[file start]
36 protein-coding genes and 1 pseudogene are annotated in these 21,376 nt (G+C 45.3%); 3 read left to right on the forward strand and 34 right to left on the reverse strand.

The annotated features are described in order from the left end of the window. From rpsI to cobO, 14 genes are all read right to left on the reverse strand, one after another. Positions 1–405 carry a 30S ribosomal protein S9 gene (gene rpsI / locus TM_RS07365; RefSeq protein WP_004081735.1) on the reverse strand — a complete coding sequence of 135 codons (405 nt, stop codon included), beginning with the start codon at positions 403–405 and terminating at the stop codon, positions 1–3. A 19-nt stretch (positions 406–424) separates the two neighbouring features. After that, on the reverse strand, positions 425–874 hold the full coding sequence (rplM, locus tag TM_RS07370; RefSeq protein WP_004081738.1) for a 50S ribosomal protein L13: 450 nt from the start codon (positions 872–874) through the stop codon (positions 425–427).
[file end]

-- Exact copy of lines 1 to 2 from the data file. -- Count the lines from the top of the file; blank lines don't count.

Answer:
36 protein-coding genes and 1 pseudogene are annotated in these 21,376 nt (G+C 45.3%); 3 read left to right on the forward strand and 34 right to left on the reverse strand.

The annotated features are described in order from the left end of the window. From rpsI to cobO, 14 genes are all read right to left on the reverse strand, one after another. Positions 1–405 carry a 30S ribosomal protein S9 gene (gene rpsI / locus TM_RS07365; RefSeq protein WP_004081735.1) on the reverse strand — a complete coding sequence of 135 codons (405 nt, stop codon included), beginning with the start codon at positions 403–405 and terminating at the stop codon, positions 1–3. A 19-nt stretch (positions 406–424) separates the two neighbouring features. After that, on the reverse strand, positions 425–874 hold the full coding sequence (rplM, locus tag TM_RS07370; RefSeq protein WP_004081738.1) for a 50S ribosomal protein L13: 450 nt from the start codon (positions 872–874) through the stop codon (positions 425–427).